This week in Parliament I spoke about the Borders Talking Newspaper and the great work they do to bring news to those with disabilities. You can watch and read my speech below:
I echo the comments of Christine Grahame and congratulate Rachael Hamilton on lodging her motion and providing members with the opportunity to wish Borders Talking Newspapers a very happy 25th birthday. I add to the welcome to the Scottish Parliament that has been given to the volunteers from Borders Talking Newspapers who are in the gallery.
In a week in which we mark 20 years since the people of Scotland, including nearly 67 per cent of Borderers, voted in favour of devolution, it is worth reflecting on the fact that this Parliament did not even exist when, in 1992, Matilda Mitchell began Borders Talking Newspapers, recording local news stories on to cassette tapes—in an attic, I understand—for the benefit of visually impaired and blind people in the region.
Since then, although it now uses digital recordings on data sticks and the internet, the newspaper has no doubt covered much of our Parliament’s work and delivery of groundbreaking legislation, such as free personal care for the elderly, the ban on smoking in public places and, of course, the Waverley Railway (Scotland) Bill—the borders railway bill. It is my hope that soon it will be able to report on plans to extend that railway to Carlisle through Langholm, among other places—but that is maybe a debate for another day.
Today’s debate is an opportunity to celebrate the enormous contributions that Borders Talking Newspapers and the many other talking newspapers services make in our communities. They are often small local charities that provide talking newspapers to usually between 100 and 200 people free of charge, and rely heavily on the tireless commitment of their volunteers, to whom we owe a huge debt of gratitude.
As a member of the Scottish Parliament cross-party group on visual impairment, I know how important the work of those volunteers is to many people. I have often spoken to people who are blind or partially sighted, and they describe losing their sight as an incredibly isolating experience. Losing the ability to read as one’s sight deteriorates can contribute enormously to that feeling of isolation. As one’s vision worsens and it becomes more of a challenge to read, it is more difficult to keep up to date with local and national events. The sources that keep people informed of events—newspapers, posters and flyers—become more and more inaccessible until they are impossible to use.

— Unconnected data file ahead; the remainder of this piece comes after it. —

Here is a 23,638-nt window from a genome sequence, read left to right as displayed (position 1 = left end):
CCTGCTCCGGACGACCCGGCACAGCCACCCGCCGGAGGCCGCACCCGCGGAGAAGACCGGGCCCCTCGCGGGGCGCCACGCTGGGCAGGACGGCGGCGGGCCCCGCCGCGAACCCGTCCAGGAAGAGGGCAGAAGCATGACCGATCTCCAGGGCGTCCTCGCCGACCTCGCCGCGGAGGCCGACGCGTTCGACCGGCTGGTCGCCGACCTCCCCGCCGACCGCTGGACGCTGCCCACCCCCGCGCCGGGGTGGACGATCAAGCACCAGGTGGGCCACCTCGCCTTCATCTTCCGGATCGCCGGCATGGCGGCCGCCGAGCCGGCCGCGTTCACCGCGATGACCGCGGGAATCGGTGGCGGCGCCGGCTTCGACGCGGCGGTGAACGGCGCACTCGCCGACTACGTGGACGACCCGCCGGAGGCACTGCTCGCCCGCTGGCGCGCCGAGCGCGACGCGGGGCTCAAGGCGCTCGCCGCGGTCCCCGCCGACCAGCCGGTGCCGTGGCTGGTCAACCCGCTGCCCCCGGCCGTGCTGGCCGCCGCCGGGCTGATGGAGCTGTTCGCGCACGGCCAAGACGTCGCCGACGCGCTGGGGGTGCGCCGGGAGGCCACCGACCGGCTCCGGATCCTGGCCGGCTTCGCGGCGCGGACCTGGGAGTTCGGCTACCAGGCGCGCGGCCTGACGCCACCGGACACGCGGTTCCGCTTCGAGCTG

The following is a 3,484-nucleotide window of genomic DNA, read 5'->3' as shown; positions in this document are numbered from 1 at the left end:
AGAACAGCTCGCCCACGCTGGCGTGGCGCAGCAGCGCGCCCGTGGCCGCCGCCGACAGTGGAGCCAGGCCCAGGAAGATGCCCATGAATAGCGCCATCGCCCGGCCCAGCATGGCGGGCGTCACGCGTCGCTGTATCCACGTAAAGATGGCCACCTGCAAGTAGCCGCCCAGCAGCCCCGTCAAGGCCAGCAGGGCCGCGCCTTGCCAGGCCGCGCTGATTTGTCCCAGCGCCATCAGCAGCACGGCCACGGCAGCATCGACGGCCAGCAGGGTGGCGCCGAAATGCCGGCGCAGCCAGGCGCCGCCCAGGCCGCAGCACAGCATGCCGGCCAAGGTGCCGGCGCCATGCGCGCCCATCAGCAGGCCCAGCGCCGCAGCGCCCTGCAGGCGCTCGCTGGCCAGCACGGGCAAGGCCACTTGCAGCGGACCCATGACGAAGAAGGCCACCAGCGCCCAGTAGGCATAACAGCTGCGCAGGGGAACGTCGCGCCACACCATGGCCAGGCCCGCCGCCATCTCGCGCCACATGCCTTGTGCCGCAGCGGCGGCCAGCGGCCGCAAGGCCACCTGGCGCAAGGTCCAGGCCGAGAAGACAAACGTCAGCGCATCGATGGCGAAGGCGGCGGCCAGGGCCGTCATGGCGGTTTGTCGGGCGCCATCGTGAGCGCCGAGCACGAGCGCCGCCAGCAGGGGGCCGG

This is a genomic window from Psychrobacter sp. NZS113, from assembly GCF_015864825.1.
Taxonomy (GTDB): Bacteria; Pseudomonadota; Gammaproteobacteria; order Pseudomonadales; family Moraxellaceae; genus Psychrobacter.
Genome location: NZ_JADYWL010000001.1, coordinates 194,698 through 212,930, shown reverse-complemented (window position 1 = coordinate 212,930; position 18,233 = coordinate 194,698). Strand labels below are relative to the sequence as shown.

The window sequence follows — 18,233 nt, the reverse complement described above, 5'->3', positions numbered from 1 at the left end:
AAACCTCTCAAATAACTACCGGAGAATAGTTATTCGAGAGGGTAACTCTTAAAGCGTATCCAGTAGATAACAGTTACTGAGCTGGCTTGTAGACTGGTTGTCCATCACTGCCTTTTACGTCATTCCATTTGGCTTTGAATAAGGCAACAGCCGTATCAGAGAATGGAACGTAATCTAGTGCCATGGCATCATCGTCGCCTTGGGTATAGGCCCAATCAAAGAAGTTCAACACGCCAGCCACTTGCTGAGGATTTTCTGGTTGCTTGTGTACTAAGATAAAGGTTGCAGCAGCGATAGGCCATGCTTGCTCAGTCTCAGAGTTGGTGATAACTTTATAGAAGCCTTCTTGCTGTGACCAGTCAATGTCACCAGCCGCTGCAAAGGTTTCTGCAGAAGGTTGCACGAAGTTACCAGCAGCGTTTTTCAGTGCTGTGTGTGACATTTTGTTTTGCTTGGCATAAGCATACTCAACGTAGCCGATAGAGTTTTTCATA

Most of us in the chamber probably take it for granted that everything we want to read will be in a format that is accessible to us, but that is not the case for people with sight loss. Less than 5 per cent of books are produced in accessible formats, which has a particular impact on children with sight loss who are often excluded from reading the same books as their peer group. Every child should have the opportunity to develop a love of reading, but that is difficult when fewer than 1 in 20 of the books that is available to a child’s peers are available to that child.
That is why the work that is taking place across Scotland to tackle the isolation that is caused by sight loss that I have described is so important, whether it is the fantastic contribution of Borders Talking Newspapers and other talking books in bringing the news to local communities, or the RNIB talking book library, which provides 60,000 books in accessible formats and is free at the point of use. The importance of that work will grow, as the number of people with sight loss is set to double by 2030.
In many cases, sight loss is not inevitable. Next week is national eye health week. Sight-loss charities and ophthalmologists across the country will be encouraging everyone to book an eye-health check—a check that has been free for almost a decade in Scotland, thanks to the Government in 2006. Those checks can make a real difference, with sight loss being preventable in 50 per cent of cases if it is picked up quickly through them. I encourage everyone to make sure that they take advantage of the free eye checks.
Once again I congratulate Borders Talking Newspapers and all our talking newspapers, and thank them for the invaluable service that they provide to our constituents across Scotland.